The Balkanization of the Internet is proceeding rapidly. This process – which threatens to divide the global network into many small geopolitically differentiated networks – started with the Great Chinese Firewall, but is rapidly expanding to Russia (which wants to test a disconnection of its national network) and now also to India.

According to a new bill, the Indian authorities will be able to ask Facebook, Google, Twitter and other platforms to remove content deemed offensive, defamatory or deceptive. Not only that, providers will also be obliged to create automated filters that prevent Indians from seeing “information or illegal content”.

Finally, privacy on services such as WhatsApp could be weakened, to allow authorities to track down those who have sent unwelcome messages.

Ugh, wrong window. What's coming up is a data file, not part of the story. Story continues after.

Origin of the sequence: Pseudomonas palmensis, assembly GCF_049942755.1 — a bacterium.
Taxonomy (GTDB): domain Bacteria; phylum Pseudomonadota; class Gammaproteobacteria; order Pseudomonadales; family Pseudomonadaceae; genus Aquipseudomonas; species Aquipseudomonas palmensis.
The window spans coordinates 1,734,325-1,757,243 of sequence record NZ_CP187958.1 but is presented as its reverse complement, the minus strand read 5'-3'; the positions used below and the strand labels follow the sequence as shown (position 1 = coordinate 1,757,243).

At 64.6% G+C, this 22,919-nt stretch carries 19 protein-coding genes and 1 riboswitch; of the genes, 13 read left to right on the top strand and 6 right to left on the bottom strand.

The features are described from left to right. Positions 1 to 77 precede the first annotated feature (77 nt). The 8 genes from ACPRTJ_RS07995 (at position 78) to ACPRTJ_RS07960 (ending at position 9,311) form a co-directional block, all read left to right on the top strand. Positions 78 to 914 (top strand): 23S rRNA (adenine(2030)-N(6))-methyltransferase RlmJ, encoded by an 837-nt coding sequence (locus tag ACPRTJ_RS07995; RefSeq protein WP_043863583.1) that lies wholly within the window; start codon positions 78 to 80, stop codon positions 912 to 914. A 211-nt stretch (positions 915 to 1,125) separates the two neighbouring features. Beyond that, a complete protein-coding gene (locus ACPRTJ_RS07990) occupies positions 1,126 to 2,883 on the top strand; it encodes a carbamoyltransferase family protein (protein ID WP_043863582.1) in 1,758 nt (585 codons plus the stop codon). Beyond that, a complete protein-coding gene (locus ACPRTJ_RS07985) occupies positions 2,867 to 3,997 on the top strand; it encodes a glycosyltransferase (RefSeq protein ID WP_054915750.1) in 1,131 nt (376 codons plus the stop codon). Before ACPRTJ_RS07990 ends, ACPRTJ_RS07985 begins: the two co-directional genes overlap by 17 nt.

The new rules could be passed in time for the national elections, which will take place next spring. The timing has aroused the reactions of local groups in defense of civil liberties, which accuse the Government of Narendra Modi of violating constitutionally protected rights such as privacy and freedom of expression. Furthermore, if the proposal were approved, the ruling party would have an easy game of asking social media for the removal of content from opposition forces.

“The proposed changes show an authoritarian drift,” the director of the Internet Freedom Foundation, Apar Gupta, told the New York Times. “All this is very similar to what China has done, where every post published by citizens is carefully controlled.” Overall, there are now over 50 nations that have enacted laws to gain greater control over what happens online. The global network we have become accustomed to could soon become a thing of the past.